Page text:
(a) In-phase and (b) out-of-phase components of the normalized dynamic XMCD signal in units of degrees corresponding to the real and imaginary parts of the susceptibility. The maximum of the imaginary part of the susceptibility shifts to lower fields when a critical excitation level is reached15. Owing to the normalization procedure with static XMCD hysteresis loops, the absolute error for the excursion angles is below 5%. (c) From data as shown in a and b, the phase angle of magnetization with respect to the driving field is determined at the low amplitude FMR field, HFMR. The main mechanism limiting growth of the precession amplitude with an increasing driving field is a shift in the phase of the precessing magnetization. The instrumental limitations during these measurements lead to a phase error of up to 10°.

Normalization of the XMCD signal

This measurement of the susceptibility is normalized to static hysteresis loops also measured by XMCD, as shown in Supplementary Figs 1 and 2 (setup and spectra, respectively). Thus, only non-thermal excitation of the magnetization is detected in units of Ms. For the measurements shown in Fig. 2 the microwave phase and frequency (ωp=2π·2.5 GHz) are kept fixed, whereas for the resulting resonance curves the magnetic bias field HB is swept for different amplitudes of the excitation field hrf. When the excitation field is increased above a critical amplitude of 0.2 mT, the main absorption shifts to lower fields. This effect is a consequence of the shift of the phase φ of the uniform mode above the threshold r.f. field. We find phase shifts of up to 35° at the small-angle resonance field HFMR when the excitation amplitude is increased (Fig. 2c).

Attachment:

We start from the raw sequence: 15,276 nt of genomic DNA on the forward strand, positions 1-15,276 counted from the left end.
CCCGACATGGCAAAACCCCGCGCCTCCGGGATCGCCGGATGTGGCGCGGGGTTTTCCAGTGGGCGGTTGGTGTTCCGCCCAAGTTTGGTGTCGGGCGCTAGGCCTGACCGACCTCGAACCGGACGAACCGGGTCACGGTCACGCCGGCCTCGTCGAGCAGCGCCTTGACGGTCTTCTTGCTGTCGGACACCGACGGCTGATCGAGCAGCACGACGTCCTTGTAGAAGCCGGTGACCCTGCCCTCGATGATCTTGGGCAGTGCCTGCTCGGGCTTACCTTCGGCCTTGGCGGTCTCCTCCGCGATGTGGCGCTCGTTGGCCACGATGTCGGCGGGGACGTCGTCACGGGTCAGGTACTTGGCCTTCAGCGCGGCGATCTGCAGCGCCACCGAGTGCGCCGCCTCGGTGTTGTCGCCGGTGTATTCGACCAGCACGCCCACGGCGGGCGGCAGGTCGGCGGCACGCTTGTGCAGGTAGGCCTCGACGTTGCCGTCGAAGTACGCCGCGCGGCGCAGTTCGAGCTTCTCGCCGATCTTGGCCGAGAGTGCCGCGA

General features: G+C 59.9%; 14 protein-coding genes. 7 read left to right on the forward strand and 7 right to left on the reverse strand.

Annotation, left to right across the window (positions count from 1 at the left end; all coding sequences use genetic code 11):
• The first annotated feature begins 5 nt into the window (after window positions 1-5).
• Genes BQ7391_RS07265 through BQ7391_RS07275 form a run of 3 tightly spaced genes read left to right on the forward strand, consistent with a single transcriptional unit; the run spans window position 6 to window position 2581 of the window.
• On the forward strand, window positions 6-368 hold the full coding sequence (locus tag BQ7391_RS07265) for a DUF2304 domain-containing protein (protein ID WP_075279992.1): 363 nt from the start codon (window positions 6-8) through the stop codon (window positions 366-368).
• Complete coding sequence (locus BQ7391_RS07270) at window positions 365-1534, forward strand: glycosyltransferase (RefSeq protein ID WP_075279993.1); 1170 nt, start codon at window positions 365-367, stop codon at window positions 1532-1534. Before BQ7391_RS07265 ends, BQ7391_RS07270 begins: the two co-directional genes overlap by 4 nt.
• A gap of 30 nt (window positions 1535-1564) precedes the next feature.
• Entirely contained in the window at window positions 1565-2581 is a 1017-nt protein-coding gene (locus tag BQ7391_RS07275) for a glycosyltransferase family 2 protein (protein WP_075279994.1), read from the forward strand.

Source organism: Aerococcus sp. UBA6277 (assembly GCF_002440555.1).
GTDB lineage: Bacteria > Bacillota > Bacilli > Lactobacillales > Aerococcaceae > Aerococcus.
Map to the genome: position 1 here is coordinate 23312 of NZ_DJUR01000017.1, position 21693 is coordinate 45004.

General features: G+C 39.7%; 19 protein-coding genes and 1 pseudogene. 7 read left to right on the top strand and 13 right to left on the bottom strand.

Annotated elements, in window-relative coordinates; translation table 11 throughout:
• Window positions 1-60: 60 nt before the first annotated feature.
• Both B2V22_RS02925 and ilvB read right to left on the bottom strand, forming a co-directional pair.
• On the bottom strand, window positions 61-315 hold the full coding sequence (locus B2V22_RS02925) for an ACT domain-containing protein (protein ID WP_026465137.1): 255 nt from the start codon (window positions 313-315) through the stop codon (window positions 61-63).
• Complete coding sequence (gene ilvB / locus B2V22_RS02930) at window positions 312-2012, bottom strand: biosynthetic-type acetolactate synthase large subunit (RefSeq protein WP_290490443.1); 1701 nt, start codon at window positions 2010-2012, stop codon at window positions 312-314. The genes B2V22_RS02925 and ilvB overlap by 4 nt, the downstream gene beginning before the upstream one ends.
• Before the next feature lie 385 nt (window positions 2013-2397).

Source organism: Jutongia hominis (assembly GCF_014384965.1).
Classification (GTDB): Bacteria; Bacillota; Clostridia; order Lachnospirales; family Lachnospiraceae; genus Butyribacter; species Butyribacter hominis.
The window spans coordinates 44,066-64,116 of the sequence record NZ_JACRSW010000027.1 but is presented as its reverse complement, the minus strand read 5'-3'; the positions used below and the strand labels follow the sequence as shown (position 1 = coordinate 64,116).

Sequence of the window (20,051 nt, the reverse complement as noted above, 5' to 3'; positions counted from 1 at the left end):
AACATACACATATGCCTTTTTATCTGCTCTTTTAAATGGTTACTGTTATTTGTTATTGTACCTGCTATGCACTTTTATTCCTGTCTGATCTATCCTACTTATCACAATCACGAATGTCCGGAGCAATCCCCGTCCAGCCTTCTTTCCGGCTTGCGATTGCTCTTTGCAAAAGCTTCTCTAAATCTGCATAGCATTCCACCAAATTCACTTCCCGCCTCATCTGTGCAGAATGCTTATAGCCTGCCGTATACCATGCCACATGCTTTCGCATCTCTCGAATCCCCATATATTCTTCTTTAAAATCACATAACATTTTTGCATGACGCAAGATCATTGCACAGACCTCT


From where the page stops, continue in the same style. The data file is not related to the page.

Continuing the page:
Longitudinal component of the magnetization

Any magnetic excitation (coherent or incoherent) leads to a decrease of Mx of the order of B, where g is the g-factor and μB the Bohr magneton. Therefore, to determine and separate coherent and incoherent components of the excitation we perform an additional measurement that is sensitive only to the longitudinal component of the magnetization vector Mx. For this, the sample is tilted in the x direction (), the frequency of the r.f. signal is detuned by a few kHz from a multiple of the 500 MHz synchrotron repetition rate. In this way the phase information is averaged out and the experiment is only sensitive to the average longitudinal magnetization component. Lock-in detection in this case is achieved by amplitude modulation of the r.f. excitation. The corresponding signal is normalized again to static XMCD hysteresis loops.

On the one hand the measured decrease of the longitudinal magnetization component 〈ΔMx〉 is proportional to the density of non-thermal magnons nk excited in the sample18. On the other hand, the population of the uniform mode n0=nk=0 can also be calculated from the time-resolved (coherent) measurement of My in the linear excitation regime. For this, the energy stored in the coherent magnon excitation ΔE can be written as: